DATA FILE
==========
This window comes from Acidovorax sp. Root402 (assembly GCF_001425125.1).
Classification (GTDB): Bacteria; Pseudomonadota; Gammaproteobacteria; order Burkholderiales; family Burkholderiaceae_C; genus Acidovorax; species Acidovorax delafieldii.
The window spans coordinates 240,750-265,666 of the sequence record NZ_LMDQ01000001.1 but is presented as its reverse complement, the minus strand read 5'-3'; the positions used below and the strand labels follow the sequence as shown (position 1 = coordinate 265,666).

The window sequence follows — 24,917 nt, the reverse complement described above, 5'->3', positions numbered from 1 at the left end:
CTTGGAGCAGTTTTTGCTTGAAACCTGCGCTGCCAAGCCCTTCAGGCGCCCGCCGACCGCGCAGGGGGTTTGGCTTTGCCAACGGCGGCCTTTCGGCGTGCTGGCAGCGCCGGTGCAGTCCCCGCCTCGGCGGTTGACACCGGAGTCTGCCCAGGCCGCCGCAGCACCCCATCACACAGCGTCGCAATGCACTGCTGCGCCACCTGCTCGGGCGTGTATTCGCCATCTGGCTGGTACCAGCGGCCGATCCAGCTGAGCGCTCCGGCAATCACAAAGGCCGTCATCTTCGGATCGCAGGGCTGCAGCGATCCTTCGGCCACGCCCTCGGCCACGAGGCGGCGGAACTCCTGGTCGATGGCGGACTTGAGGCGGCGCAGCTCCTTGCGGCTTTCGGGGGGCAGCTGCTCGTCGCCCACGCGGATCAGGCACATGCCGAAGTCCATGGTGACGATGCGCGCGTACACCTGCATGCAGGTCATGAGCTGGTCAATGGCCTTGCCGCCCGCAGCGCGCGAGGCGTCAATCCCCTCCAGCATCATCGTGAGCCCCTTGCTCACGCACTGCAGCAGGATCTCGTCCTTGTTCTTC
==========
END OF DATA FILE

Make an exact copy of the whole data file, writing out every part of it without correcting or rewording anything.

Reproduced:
This window comes from Acidovorax sp. Root402 (assembly GCF_001425125.1).
Classification (GTDB): Bacteria; Pseudomonadota; Gammaproteobacteria; order Burkholderiales; family Burkholderiaceae_C; genus Acidovorax; species Acidovorax delafieldii.
The window spans coordinates 240,750-265,666 of the sequence record NZ_LMDQ01000001.1 but is presented as its reverse complement, the minus strand read 5'-3'; the positions used below and the strand labels follow the sequence as shown (position 1 = coordinate 265,666).

The window sequence follows — 24,917 nt, the reverse complement described above, 5'->3', positions numbered from 1 at the left end:
CTTGGAGCAGTTTTTGCTTGAAACCTGCGCTGCCAAGCCCTTCAGGCGCCCGCCGACCGCGCAGGGGGTTTGGCTTTGCCAACGGCGGCCTTTCGGCGTGCTGGCAGCGCCGGTGCAGTCCCCGCCTCGGCGGTTGACACCGGAGTCTGCCCAGGCCGCCGCAGCACCCCATCACACAGCGTCGCAATGCACTGCTGCGCCACCTGCTCGGGCGTGTATTCGCCATCTGGCTGGTACCAGCGGCCGATCCAGCTGAGCGCTCCGGCAATCACAAAGGCCGTCATCTTCGGATCGCAGGGCTGCAGCGATCCTTCGGCCACGCCCTCGGCCACGAGGCGGCGGAACTCCTGGTCGATGGCGGACTTGAGGCGGCGCAGCTCCTTGCGGCTTTCGGGGGGCAGCTGCTCGTCGCCCACGCGGATCAGGCACATGCCGAAGTCCATGGTGACGATGCGCGCGTACACCTGCATGCAGGTCATGAGCTGGTCAATGGCCTTGCCGCCCGCAGCGCGCGAGGCGTCAATCCCCTCCAGCATCATCGTGAGCCCCTTGCTCACGCACTGCAGCAGGATCTCGTCCTTGTTCTTC